3.2.4. 4. De Facto Segregation: Studies have proven that racially mixed schools benefit the minorities without suppressing the white achievements. Racially mixed schools also reflect high graduation rates in African Americans.

3.2.5. 5. Tracking: Students are put into curricular programs based off their abilities. Vocational tracks and academic tracks are the options students are put into.

4. Philosophy of Education

4.1. Pragmatism: Is the philosophy that encourages people to find processes that work in order to achieve the desired results. Pragmatics are action orientated. Pragmatics think as problem->speculative->action->results.

4.1.1. Generic Notions: Teachers should start with the needs and interests of the child in the class. They should allow children to plan their own course of study , use group learning, and use experiential learning.

4.1.2. Goal of Education: Schools should function as preparation for life in a democratic society. Dewey thought the primary goal of education was growth.

4.1.3. Role of the Teacher: Instead of an authoritarian, the teacher should be a facilitator. The teacher should encourage, offer suggestions, plan and implement course of study.

4.1.4. Methods of Instruction: Dewey thought children should learn both in groups and and individually. Another method of instruction he believed should be taught was problem-solving or inquiry method.

4.1.5. Curriculum: All the academic and vocational disciplines integrated into a core curriculum.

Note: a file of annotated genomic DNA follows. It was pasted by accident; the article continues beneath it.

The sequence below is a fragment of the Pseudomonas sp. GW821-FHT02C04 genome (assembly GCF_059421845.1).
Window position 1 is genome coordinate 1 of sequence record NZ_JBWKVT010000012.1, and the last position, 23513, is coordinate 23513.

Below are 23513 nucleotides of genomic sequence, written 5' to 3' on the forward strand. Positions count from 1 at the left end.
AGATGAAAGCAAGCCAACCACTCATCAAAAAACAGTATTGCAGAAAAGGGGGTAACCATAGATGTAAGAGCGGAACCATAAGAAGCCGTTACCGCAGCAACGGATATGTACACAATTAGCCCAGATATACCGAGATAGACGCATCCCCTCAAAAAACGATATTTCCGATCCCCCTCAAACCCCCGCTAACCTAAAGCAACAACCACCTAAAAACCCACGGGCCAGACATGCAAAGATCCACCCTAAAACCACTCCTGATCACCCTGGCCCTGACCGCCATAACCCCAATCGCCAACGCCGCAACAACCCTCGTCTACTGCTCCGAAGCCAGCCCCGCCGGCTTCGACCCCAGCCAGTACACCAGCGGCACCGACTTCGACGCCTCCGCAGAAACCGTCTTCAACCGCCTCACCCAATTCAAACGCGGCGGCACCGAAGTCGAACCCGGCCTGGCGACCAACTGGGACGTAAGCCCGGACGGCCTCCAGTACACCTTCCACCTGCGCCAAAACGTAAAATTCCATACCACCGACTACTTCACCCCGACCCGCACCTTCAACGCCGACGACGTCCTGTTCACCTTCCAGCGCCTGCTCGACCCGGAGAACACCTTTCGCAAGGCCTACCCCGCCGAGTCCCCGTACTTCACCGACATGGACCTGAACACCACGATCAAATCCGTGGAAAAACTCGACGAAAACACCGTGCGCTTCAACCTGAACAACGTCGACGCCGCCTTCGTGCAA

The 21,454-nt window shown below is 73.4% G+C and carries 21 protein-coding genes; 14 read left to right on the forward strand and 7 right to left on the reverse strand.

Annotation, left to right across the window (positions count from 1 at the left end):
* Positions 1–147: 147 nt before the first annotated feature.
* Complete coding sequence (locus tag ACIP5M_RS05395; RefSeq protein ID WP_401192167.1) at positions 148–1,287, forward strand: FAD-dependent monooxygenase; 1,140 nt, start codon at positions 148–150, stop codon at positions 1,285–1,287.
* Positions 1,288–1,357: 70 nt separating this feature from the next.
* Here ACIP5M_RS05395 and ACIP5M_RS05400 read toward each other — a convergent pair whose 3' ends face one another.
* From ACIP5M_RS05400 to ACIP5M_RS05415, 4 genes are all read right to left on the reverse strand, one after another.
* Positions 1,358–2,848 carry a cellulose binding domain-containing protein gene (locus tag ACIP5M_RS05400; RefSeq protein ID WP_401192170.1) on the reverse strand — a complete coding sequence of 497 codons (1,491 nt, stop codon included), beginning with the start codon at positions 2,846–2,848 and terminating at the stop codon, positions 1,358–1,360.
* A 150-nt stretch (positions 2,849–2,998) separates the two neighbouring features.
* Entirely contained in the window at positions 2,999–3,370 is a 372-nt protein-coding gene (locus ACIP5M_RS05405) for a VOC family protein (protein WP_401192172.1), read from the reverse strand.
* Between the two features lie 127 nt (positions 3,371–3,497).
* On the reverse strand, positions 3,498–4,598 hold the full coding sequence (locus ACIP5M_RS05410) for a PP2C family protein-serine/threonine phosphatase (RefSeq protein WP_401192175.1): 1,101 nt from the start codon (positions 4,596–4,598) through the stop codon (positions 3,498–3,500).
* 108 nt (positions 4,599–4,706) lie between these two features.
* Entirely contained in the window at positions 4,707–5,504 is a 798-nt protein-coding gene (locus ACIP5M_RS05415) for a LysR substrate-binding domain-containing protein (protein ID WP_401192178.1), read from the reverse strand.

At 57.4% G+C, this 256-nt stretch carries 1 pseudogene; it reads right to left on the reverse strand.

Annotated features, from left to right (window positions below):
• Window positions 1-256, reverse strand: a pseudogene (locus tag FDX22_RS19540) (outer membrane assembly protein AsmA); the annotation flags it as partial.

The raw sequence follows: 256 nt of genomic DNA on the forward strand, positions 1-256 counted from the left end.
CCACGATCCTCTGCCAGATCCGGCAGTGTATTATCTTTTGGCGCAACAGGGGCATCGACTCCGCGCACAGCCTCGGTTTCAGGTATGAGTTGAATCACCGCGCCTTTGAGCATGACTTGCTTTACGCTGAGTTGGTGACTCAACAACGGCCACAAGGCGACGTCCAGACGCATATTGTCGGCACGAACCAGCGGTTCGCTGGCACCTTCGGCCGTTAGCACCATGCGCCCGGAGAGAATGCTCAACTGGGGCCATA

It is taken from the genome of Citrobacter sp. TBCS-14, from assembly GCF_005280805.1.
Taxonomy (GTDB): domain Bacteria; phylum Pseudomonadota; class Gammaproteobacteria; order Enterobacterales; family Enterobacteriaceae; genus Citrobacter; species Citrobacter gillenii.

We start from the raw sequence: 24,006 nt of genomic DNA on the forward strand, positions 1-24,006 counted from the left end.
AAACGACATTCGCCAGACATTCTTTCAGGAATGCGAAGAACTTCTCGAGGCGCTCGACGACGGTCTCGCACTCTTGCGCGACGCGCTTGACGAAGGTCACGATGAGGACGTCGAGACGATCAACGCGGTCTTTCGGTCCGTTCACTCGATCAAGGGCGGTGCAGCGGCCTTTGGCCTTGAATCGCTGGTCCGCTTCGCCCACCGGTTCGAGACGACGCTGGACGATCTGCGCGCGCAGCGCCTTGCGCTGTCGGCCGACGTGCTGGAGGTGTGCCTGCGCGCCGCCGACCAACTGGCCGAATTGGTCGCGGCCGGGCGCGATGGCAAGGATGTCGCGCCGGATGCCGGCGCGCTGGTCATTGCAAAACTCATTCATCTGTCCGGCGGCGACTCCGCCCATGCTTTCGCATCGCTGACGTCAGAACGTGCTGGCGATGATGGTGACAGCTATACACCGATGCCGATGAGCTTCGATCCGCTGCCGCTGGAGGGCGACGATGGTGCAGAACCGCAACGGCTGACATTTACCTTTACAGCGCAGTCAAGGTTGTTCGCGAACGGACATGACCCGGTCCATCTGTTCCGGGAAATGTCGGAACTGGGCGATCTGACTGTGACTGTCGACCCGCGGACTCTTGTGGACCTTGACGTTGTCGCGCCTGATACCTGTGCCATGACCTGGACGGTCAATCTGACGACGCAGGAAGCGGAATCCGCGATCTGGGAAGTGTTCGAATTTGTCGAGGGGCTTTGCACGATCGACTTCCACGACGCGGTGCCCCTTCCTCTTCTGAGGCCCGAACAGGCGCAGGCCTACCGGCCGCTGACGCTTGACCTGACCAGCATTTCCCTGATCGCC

5. Educational Inequality

5.1. Sociological Explanations of Unequal Achievement

5.1.1. 1. Culture Deprivation Theory- the theory suggests that working class and nonwhite families lack cultural resources. This results in educationally disadvantaged students. They often have poor test scores

5.1.2. 2. Culture Difference Theory- also believes that working class and nonwhite families lack cultural resources but not because of the home life. The deficiencies are due to being part of an oppressed minority.

5.2. School Centered Explanation

5.2.1. 1. School Financing- Public schools are financed through local property taxes. Property values in wealthier communities bring in more property taxes for the school. Poorer communities have less property taxes for the school.

5.2.2. 2. Pedagogic Practices- Schools in working-class communities are more likely to have authoritatian and teacher directed pedagogic practices. Schools in middle class communities are likely to have less authoritarian and more student centered pedagogy. Schools in located in the upper class are likely to have authoritarian pedagogic practices.

5.2.3. 3. Ability Grouping- Students are divided based on teacher recommendations, standardized test scores, and sometimes on race and gender in the elementary level. Students at the secondary level are divided based on ability and curriculum.

5.2.4. 4. Gender and Schooling- Educational opportunities are often limited for women. Curriculum often portrays men and women's roles stereotypically and traditional. The organization of school often reinforces gender roles and gender inequality.

6. Schools as Organizations

6.1. Governance

6.1.1. Senators: District 9 Clay Scofield

6.1.2. House of Representatives: District 9 Ed Henry

6.1.3. State Superintendent: Michael Sentance

6.1.4. State School Board Representative: District 9 Cynthia Sanders McCarty Ph. D

6.1.5. Local Superintendent: Boaz City Schools Dr. Shannon Stanley